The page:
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How The Germans Celebrate Easter Season

I'm a natural born Filipina who lives my adopted country of Germany for more than three decades. I love traveling in Europe.


Do you know that Easter Bunny was originated in Germany and it symbolizes fertility? It was said that it was imported by Pennsylvania Dutch Settlers to America. Maybe it was Peter Minuit, who was a German and the founder of New Amsterdam (now New York) before it was sold to Stuyvesant.

Easter season in Germany is a celebration for young and old. It is a celebration for the end of winter and the coming of spring season and most of all the celebration for the resurrection of Christ.

Easter season starts here in Germany on Karfreitag ( Good Friday). Traditionally, the Germans only eat fish for their meals on that day. The shops, schools and offices are closed. On Good Saturday, the shops are open. The people who have still a lot to buy for the celebration can still do their shopping because the following two Easter days, Easter Sunday and Easter Monday are holidays. It is a long weekend that most Germans go to other places or go to their neighbouring countries like Netherlands, Austria or Switzerland.

The Germans decorate their houses with Easter bunnies, yellow daffodils, baking Easter cakes, coloring and painting boiled eggs. Some gardens are decorated with colored empty eggs which are hanging on the branches. Families with small children are enjoying this very much.


  • Decorating a tree in your garden:

You have to empty an egg by making holes at both ends by using a needle. Then carefully blow the inside of the egg and the content will go out the other end. Don´t forget to put a bowl to catch the content of the egg. Put a holder for hanging by using a small piece of toothpick with a thread (which should be in the middle) inserted into the hole. See to it that the toothpick is small enough to hold the empty egg or else it will be broken. You can paint it with different food coloring you like. You can even paint a landscape. When it´s dry, you can hang it in your tree.

  • Coloring the boiled or empty eggs:

Note: Before you start with your work, cover your table with old newspapers so when you are finished, you can put it directly to the bin.

Put a stick for you to handle in one end of an empty egg so it´s easier for you to color or buy in the shop an egg coloring holder to hold the eggs while painting them. You can color your boiled eggs by buying a color paste to be put into hot or boiled water. Use different kettles for different colors. There are colored sticks to be used like pencils or Easter egg stickers in the shops to buy. These pencils and stickers are very handy and you will not be messing up the table.

Easter Sunday

On Easter Sunday, the children receive a nest made of straw. The kids start to look for the Easter eggs that the parents have hidden an hour or a day before the egg hunting party. The parents hide them everywhere. Inside and outside the house. Whenever the children find Easter eggs, they put them in their nest. Some Easter eggs are hidden inside the shoes that when the owner stepped in, the eggs are destroyed. When it´s a chocolate egg, then it will be melting under their feet.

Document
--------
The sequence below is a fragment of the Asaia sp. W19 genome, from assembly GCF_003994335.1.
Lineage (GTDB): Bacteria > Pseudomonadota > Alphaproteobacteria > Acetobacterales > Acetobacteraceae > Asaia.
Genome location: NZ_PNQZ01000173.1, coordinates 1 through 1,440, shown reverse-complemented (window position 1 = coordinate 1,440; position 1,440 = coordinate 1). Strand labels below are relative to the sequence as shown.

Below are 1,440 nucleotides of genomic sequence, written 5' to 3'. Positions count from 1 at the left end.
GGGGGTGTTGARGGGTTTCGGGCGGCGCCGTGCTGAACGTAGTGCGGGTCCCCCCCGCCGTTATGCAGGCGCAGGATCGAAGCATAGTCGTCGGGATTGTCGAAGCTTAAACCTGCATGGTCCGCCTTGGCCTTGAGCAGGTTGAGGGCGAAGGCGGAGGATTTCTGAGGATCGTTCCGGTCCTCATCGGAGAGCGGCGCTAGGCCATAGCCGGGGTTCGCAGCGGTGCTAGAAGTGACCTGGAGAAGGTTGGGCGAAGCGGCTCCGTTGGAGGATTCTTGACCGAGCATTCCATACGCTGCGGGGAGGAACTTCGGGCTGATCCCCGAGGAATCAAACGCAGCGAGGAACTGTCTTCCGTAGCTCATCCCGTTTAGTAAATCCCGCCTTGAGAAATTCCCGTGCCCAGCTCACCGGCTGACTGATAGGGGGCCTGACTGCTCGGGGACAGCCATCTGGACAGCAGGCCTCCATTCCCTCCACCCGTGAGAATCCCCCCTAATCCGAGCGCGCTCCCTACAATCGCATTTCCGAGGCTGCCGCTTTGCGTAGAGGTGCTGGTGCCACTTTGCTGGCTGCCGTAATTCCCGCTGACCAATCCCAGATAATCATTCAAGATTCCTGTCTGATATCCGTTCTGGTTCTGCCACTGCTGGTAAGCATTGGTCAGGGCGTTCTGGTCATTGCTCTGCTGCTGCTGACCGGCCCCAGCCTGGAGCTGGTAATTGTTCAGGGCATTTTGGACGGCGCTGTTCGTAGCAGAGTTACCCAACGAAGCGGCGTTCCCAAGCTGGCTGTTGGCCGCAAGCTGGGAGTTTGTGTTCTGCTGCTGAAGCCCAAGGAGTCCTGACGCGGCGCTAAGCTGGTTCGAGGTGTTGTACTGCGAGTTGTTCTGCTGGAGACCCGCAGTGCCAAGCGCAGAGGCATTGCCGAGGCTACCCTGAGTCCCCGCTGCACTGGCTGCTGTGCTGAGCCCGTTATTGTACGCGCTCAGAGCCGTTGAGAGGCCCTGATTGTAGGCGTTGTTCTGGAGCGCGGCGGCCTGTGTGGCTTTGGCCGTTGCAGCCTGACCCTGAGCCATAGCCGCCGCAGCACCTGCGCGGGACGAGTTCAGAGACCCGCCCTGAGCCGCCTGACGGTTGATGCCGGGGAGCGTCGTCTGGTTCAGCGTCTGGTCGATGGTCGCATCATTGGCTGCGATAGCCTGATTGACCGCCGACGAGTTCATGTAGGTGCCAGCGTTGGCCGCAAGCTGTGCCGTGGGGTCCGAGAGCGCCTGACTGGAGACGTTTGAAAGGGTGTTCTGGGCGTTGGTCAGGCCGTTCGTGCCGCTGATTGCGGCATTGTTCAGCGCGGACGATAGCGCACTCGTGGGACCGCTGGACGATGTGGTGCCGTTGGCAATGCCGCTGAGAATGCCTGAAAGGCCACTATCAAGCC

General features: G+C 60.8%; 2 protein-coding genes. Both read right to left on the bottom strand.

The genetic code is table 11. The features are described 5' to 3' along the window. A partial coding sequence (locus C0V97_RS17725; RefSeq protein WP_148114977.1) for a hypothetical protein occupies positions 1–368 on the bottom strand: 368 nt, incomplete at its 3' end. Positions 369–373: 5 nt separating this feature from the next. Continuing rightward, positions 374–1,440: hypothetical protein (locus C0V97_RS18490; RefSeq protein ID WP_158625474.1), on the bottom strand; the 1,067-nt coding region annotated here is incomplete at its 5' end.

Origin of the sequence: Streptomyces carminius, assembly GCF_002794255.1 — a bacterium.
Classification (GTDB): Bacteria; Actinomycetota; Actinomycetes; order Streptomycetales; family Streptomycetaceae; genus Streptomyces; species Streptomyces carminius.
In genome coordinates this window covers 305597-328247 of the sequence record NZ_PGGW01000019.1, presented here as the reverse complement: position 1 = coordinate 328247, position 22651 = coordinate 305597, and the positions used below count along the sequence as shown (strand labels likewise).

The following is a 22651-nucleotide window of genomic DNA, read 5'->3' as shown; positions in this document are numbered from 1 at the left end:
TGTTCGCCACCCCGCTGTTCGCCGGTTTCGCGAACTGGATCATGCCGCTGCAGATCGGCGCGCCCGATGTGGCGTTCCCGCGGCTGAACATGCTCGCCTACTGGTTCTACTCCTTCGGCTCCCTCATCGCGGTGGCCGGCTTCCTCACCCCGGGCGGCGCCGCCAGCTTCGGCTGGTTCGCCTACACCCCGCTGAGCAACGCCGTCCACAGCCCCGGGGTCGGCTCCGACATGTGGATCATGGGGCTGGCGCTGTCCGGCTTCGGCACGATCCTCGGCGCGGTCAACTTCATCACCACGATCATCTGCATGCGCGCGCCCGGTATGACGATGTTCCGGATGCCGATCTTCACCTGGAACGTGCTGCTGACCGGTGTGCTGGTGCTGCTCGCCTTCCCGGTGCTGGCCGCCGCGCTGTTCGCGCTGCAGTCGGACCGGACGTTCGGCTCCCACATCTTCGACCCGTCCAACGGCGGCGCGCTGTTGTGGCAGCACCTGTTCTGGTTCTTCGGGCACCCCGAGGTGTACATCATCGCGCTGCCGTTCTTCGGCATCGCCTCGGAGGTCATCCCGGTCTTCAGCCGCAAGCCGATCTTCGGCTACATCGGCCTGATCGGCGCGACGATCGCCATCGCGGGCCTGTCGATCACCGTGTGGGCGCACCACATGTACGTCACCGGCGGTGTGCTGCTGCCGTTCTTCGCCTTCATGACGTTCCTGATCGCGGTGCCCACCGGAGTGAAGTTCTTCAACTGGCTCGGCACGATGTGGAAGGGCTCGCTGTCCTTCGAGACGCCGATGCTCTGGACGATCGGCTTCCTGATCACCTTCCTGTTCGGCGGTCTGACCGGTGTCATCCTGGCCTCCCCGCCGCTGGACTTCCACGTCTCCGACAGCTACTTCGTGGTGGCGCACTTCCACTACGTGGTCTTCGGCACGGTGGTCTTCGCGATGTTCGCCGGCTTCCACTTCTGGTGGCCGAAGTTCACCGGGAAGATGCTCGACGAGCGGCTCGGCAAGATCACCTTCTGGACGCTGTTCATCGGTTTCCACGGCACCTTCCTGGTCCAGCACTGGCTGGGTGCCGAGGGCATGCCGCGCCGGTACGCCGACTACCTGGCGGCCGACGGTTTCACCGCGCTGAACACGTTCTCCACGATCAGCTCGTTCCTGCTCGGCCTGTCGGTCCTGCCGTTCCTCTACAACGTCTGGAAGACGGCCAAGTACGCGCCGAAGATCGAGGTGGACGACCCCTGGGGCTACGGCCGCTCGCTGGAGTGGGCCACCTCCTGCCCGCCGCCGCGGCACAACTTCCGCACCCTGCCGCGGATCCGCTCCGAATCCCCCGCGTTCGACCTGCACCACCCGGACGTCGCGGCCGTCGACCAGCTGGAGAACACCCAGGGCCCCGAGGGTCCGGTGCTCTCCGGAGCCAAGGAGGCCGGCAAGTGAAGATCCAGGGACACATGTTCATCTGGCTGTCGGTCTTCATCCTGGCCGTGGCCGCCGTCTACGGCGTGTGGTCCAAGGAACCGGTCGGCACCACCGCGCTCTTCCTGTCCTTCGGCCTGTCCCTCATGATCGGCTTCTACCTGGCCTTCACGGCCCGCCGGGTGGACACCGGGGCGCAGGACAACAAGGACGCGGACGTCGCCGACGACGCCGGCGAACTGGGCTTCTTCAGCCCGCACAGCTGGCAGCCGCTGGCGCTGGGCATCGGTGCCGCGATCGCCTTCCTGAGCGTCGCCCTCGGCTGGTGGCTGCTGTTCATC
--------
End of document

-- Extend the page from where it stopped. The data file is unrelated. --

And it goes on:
Hunting the Easter eggs in the garden is more interesting for you, when you hide them under some plants and flowers, under the grass or under the ground. Sometimes the eggs are no longer there because the squirrel got them. When the hunting party is over, it´s time for coffee and cakes.

Chocolate Easter Eggs and Bunnies

The first chocolate eggs and Easter bunnies were made around 1800. Nowadays, there are lots of shops selling chocolate eggs, bunnies, Easter rabbits and chocolate lambs. You can choose from every taste and shape. All these edible sweets are used as gifts to our loving friends and families. Without these, Easter celebrations are unthinkable.

Happy Easter to all of you!

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Easter Eggs sold in Salzburg, Austria.

Easter Eggs sold in Salzburg, Austria.

Easter eggs sold in Salzburg, Austria.

Easter eggs sold in Salzburg, Austria.

Vote Please

Easter Egg Hunt Video

Easter Bunny and Eggs

Easter Bunny and Eggs

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  • Angus, Our Cavalier King Charles Spaniel

A You Tube Video of German Easter Traditions

© 2011 Thelma Alberts


Thelma Alberts (author) from Germany on March 20, 2015:

Hi Mary!

The Germans are making an Easter egg trees and decorated with selfmade Easter eggs. Some trees in the garden are even decorated with colored empty eggs. I think that´s a German tradition. Try it Mary and it´s beautiful. Enjoy your Easter hunting.

Thelma Alberts (author) from Germany on March 20, 2015:

Hi poetryman6969! Yes, it´s a fun season. The photo above was inside a shop in Salzburg Austria where Easter Eggs were sold. Thanks for your comment.

Mary Hyatt from Florida on March 18, 2015:

I loved your photos! I've never heard of an Easter egg tree before. I made Easter baskets for my children until they were grown! I'd hide them all over the house. Now, I have the joy of making them for my grandchildren.

Voted this UP, and will share cause Easter is coming!

poetryman6969 on March 18, 2015:

Sounds like a fun an festive holiday. Surely nobody eats as many eggs as I seen beneath that Easter tree?

Thelma Alberts (author) from Germany on March 13, 2013:

Hi mperrottet, good to know that you have spent some weeks in Germany. I hope you like it. Maybe you were not in Germany at Easter time because there would be lots of Easter eggs on sale. Thanks for your visit and for your sharing. Have a great week!

Margaret Perrottet from San Antonio, FL on March 13, 2013:

I spent three weeks in Germany while my Marine son was stationed there. I brought home a lovely painted egg with a nativity scene on it, but no easter eggs. What a nicely done hub - voted up and interesting, and sharing.

Thelma Alberts (author) from Germany on March 07, 2013: